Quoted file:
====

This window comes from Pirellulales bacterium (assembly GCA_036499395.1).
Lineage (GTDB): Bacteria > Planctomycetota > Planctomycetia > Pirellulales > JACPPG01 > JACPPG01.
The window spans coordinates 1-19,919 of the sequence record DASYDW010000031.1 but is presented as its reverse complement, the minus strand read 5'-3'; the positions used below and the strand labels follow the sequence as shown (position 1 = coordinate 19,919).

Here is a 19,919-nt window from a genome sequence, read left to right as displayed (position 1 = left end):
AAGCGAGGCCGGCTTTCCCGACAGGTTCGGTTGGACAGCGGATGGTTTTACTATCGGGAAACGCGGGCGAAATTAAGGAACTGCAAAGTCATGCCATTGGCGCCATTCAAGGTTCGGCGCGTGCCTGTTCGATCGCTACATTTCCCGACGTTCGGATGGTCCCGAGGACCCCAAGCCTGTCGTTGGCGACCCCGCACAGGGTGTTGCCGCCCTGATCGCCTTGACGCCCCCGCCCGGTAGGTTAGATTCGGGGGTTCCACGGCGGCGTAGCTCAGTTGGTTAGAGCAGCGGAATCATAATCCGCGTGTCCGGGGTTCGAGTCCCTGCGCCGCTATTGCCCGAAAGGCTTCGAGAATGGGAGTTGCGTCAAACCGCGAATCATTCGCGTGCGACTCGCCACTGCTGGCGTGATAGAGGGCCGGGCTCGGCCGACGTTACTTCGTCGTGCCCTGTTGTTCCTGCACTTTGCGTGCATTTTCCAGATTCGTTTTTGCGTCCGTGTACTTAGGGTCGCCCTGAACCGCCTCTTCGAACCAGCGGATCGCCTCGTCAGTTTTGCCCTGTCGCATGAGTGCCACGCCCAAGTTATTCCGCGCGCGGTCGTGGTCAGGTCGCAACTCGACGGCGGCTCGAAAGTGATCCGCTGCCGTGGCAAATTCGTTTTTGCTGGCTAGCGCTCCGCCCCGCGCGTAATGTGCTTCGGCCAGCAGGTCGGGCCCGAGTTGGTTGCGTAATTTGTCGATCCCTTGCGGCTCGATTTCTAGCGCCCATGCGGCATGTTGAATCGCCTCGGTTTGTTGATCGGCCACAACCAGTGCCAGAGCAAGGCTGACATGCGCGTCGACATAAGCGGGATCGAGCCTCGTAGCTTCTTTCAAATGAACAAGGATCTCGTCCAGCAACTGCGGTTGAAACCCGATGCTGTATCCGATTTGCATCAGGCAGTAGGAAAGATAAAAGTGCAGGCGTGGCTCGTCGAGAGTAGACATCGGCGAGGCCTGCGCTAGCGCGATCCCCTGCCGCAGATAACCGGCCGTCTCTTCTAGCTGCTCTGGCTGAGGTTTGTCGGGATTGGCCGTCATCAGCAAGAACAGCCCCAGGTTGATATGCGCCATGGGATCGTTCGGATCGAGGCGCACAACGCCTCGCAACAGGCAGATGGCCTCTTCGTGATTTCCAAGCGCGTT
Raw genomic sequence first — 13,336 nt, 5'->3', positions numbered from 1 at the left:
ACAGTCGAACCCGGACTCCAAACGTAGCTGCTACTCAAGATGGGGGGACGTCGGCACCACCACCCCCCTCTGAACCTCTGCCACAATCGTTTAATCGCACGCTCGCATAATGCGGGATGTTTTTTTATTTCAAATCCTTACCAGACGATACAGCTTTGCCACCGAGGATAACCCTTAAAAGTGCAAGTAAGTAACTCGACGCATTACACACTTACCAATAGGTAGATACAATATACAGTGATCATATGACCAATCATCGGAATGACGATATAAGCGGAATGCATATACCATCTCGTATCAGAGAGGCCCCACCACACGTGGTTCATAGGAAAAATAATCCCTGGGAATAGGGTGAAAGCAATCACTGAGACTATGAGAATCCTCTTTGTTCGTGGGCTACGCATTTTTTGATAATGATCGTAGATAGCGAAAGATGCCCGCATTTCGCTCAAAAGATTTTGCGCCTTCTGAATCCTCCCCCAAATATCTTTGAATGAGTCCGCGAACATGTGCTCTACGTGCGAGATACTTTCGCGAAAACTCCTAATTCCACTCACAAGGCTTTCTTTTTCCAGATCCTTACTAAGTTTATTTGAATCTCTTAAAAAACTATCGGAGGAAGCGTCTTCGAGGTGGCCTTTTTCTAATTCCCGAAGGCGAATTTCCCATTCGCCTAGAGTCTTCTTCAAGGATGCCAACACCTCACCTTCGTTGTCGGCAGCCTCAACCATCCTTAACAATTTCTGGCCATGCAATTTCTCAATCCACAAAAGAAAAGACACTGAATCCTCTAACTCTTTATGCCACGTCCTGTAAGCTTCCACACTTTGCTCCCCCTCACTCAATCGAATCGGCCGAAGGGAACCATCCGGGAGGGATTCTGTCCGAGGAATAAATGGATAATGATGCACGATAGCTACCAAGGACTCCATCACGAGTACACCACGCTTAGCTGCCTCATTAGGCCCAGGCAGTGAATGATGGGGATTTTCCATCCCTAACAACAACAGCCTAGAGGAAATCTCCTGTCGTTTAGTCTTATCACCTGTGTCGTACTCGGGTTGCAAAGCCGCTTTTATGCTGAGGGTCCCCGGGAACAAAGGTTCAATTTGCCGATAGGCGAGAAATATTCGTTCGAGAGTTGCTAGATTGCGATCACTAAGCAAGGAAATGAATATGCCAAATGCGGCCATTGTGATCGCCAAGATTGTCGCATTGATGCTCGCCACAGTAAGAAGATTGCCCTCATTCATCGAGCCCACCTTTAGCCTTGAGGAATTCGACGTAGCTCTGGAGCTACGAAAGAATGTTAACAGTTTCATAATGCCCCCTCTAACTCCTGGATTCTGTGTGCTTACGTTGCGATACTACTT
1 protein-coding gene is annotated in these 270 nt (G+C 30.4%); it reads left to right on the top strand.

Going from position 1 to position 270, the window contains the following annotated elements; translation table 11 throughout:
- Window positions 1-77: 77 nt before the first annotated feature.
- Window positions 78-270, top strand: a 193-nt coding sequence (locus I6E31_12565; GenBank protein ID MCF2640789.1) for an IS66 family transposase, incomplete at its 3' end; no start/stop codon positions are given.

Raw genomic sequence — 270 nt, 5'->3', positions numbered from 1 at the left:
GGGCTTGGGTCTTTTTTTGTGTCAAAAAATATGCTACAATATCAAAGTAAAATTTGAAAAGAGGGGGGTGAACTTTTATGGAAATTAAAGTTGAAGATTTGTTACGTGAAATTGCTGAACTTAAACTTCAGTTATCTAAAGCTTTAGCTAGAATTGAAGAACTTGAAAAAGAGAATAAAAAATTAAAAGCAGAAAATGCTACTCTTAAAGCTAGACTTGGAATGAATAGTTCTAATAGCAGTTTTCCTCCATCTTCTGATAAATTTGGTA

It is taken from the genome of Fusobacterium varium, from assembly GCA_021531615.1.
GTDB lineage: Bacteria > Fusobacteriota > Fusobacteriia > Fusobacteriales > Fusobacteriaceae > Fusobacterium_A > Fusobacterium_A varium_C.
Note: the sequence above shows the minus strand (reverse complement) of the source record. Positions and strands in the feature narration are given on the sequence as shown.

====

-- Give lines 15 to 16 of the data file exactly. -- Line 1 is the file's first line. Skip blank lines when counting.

GTDB lineage: Bacteria > Fusobacteriota > Fusobacteriia > Fusobacteriales > Fusobacteriaceae > Fusobacterium_A > Fusobacterium_A varium_C.
Note: the sequence above shows the minus strand (reverse complement) of the source record. Positions and strands in the feature narration are given on the sequence as shown.